Whatever can be said about disability discrimination law as it relates to employment, and much will be said in the pages that follow, it cannot be said that the subject matter is uncomplicated. Neither the Rehabilitation Act nor the ADA is a model of clarity. Who is entitled to reasonable accommodation? The answer is "a qualified individual with a disability." See 42 USC 12112(b)(5)(A) which, as noted above, retains the original ADA language. What is a qualified individual with a disability? The answer is "someone who has a physical or mental impairment that substantially limits a major life activity and can perform the essential functions of the position in question with or without reasonable accommodation." 42 USC 12102(1)(A), 12111(8). There is a circular nature to the statutory language that uses the term "reasonable accommodation" to define who is entitled to "reasonable accommodation." Moreover, the statute provides that a qualified individual with a disability is entitled to reasonable accommodation, unless it would "impose an undue hardship on the employer." How can it be that a "reasonable" accommodation would impose an "undue hardship"? Wouldn't an accommodation that imposes an undue hardship be unreasonable? The language of the Rehabilitation Act and the ADA places the courts and the EEOC in the position of attempting to make sense of the legislation not by interpreting the plain meaning of the statutory language but by attempting to glean congressional intent from that language.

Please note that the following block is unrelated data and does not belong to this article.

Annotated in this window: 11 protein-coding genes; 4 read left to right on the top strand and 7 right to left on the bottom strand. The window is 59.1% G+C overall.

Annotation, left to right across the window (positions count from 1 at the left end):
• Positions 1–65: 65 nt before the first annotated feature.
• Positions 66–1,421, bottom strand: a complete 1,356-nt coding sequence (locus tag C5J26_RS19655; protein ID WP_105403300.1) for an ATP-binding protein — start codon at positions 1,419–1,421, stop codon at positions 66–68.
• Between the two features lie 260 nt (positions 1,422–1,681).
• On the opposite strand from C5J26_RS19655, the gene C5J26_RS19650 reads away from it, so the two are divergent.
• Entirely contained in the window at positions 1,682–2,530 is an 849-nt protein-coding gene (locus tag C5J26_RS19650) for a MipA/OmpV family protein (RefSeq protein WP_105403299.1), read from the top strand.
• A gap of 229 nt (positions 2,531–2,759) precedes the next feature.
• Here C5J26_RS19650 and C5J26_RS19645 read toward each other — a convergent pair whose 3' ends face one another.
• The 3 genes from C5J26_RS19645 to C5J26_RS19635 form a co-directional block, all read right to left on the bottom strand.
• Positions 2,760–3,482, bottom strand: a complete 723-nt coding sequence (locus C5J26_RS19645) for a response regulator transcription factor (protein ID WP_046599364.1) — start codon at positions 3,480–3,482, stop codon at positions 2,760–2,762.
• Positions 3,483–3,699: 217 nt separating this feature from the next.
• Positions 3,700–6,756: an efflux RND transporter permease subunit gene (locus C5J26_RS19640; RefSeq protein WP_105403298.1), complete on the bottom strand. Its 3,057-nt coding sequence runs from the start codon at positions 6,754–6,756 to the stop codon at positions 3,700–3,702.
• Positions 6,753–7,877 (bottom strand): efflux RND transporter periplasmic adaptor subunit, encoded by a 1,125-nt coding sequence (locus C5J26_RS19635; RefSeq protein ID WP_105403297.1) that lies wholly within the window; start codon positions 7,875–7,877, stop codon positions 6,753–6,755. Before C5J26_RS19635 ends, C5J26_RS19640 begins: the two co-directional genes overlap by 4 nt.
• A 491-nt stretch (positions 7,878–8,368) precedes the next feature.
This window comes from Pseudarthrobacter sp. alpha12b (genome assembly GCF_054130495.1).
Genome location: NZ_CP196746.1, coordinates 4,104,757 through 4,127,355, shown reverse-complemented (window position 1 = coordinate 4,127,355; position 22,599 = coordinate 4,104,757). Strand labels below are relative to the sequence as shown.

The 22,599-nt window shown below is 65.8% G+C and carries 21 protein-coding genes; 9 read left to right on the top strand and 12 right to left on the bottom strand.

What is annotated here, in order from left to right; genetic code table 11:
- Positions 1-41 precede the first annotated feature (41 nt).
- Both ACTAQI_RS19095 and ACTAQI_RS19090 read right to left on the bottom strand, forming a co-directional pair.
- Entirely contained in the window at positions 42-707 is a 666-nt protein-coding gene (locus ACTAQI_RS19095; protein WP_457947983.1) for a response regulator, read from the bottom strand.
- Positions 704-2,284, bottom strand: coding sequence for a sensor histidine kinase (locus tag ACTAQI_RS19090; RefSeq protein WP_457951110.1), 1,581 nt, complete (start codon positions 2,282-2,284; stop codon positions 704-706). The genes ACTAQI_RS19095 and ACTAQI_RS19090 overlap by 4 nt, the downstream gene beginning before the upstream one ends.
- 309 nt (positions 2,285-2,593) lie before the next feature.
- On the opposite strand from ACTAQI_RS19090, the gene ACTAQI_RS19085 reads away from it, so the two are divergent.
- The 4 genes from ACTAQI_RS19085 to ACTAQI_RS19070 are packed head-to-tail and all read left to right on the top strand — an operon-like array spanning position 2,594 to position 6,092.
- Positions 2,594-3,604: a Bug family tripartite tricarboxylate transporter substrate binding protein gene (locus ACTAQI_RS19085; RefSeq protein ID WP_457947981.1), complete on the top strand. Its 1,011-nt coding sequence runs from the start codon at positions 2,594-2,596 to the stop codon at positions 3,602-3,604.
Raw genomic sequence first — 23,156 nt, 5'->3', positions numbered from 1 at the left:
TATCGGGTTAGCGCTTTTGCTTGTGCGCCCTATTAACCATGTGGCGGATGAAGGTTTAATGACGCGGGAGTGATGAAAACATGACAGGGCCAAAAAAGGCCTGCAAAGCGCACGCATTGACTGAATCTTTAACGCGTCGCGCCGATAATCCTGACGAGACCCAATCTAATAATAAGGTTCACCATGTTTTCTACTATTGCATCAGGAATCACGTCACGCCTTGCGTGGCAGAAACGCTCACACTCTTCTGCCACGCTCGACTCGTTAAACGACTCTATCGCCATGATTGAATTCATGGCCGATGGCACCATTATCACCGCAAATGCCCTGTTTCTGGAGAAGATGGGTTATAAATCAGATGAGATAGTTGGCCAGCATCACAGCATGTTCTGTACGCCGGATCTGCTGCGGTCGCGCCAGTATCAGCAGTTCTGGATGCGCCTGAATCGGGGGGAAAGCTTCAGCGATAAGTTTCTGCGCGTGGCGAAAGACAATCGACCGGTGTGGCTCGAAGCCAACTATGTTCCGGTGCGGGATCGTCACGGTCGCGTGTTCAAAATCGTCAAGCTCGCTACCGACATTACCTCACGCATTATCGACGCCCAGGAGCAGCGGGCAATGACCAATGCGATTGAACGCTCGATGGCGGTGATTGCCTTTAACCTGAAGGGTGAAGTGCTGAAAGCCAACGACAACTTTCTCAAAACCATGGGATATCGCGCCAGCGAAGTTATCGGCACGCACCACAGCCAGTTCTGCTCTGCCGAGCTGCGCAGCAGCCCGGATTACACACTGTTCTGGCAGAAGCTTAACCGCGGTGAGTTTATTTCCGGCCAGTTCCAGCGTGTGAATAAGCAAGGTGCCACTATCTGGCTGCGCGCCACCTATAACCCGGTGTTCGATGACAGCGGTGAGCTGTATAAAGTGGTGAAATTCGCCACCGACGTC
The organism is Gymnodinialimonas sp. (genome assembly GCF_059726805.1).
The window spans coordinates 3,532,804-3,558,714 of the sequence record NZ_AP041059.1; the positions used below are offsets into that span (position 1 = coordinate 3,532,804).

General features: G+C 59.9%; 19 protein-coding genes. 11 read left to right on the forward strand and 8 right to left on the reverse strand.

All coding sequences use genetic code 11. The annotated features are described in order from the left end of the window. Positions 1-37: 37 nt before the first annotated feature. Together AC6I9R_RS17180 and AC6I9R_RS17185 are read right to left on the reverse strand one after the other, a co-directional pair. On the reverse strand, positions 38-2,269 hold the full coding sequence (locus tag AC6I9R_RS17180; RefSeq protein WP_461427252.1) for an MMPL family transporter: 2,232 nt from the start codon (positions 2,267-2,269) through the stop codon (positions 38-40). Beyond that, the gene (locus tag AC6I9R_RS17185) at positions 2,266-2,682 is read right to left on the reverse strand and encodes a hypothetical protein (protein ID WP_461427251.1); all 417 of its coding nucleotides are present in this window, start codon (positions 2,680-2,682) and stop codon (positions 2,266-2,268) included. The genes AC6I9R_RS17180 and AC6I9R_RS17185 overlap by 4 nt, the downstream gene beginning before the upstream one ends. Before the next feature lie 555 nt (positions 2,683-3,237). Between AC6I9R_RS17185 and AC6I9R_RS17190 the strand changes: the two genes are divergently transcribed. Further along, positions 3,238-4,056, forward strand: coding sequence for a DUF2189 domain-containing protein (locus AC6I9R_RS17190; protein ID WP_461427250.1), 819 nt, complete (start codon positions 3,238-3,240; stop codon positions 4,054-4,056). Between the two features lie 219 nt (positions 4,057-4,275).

An additional layer of complexity is added by virtue of the fact that individuals with a disability are by no means a homogenous group. Different individuals have different disabilities. Even individuals with the same disabilities suffer from different symptoms in terms of the nature, severity, and duration of those symptoms. As a result, one individual with a hearing impairment may not be an individual with a disability because the impairment does not rise to the level of substantially limiting the major life activity of hearing. Another individual with the same hearing impairment may be substantially limited in the major life activity of hearing because the effect of the impairment produces a more profound loss of hearing. The only way to determine if a particular person is an individual with a disability is to conduct an "individualized inquiry." The analysis becomes even more complex at the next stage of the inquiry where it must be determined if the individual with a disability is "qualified." In order to make that determination, the essential functions of the specific job the individual holds or desires must be taken into account. This, too, requires an "individualized inquiry" because it is entirely possible, if not likely, that an individual with a disability could perform the essential functions of one job but not another.